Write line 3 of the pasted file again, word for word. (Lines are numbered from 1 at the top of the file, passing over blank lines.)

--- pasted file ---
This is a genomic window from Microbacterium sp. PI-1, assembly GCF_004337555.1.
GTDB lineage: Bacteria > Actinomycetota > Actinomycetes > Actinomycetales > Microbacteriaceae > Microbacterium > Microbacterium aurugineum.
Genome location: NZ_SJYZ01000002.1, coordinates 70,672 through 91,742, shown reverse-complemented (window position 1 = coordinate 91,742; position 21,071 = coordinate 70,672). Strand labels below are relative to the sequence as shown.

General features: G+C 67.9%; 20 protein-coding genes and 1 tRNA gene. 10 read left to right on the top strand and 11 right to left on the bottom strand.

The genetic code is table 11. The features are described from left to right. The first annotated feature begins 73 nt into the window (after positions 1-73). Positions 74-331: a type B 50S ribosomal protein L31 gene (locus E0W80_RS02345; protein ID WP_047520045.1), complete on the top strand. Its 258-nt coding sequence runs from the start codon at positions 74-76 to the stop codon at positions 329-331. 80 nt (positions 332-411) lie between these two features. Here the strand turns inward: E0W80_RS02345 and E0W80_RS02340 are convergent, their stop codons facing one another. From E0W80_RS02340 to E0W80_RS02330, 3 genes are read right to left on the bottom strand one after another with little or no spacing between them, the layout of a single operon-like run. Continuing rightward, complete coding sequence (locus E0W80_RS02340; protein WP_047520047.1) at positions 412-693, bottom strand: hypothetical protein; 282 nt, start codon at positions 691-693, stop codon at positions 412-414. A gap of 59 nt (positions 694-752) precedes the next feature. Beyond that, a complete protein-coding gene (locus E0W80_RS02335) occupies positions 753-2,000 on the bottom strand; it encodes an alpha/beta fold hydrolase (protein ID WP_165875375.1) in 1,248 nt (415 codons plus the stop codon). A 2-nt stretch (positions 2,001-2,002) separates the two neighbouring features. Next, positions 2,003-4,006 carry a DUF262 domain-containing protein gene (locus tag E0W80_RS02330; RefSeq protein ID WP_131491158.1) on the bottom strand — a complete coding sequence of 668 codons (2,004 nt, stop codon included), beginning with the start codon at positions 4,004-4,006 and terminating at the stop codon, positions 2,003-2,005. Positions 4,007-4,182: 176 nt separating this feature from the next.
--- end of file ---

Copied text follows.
Genome location: NZ_SJYZ01000002.1, coordinates 70,672 through 91,742, shown reverse-complemented (window position 1 = coordinate 91,742; position 21,071 = coordinate 70,672). Strand labels below are relative to the sequence as shown.